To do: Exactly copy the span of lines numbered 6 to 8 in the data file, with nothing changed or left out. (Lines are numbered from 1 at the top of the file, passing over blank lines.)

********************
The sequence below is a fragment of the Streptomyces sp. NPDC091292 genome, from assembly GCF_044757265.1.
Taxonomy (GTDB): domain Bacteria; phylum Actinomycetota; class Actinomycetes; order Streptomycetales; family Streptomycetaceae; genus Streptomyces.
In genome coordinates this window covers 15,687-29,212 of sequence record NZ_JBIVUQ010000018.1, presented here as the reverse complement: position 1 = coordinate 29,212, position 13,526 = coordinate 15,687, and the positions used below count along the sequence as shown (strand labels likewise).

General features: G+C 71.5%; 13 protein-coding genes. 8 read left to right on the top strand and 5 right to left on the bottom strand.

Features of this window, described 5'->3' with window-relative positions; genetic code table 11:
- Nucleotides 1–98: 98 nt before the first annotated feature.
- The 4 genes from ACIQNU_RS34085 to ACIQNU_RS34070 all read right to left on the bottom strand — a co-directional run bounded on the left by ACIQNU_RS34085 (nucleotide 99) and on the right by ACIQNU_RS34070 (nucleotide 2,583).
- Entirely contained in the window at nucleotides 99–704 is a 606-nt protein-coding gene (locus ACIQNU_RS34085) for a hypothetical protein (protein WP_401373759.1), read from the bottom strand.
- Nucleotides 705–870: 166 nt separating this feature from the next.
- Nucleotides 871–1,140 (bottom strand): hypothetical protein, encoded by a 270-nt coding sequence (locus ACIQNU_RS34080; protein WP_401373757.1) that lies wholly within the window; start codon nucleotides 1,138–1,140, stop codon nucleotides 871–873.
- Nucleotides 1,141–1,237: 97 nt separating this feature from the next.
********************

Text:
- Nucleotides 1–98: 98 nt before the first annotated feature.
- The 4 genes from ACIQNU_RS34085 to ACIQNU_RS34070 all read right to left on the bottom strand — a co-directional run bounded on the left by ACIQNU_RS34085 (nucleotide 99) and on the right by ACIQNU_RS34070 (nucleotide 2,583).
- Entirely contained in the window at nucleotides 99–704 is a 606-nt protein-coding gene (locus ACIQNU_RS34085) for a hypothetical protein (protein WP_401373759.1), read from the bottom strand.